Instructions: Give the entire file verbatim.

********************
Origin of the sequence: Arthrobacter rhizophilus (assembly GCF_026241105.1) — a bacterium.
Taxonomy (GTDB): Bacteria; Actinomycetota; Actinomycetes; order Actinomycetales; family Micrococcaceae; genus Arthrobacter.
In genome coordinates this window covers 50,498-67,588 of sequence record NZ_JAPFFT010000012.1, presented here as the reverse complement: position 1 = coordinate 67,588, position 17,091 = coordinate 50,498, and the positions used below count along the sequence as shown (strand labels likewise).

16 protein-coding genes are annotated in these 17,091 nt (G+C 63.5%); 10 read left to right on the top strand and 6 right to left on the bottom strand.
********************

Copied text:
Origin of the sequence: Arthrobacter rhizophilus (assembly GCF_026241105.1) — a bacterium.
Taxonomy (GTDB): Bacteria; Actinomycetota; Actinomycetes; order Actinomycetales; family Micrococcaceae; genus Arthrobacter.
In genome coordinates this window covers 50,498-67,588 of sequence record NZ_JAPFFT010000012.1, presented here as the reverse complement: position 1 = coordinate 67,588, position 17,091 = coordinate 50,498, and the positions used below count along the sequence as shown (strand labels likewise).

16 protein-coding genes are annotated in these 17,091 nt (G+C 63.5%); 10 read left to right on the top strand and 6 right to left on the bottom strand.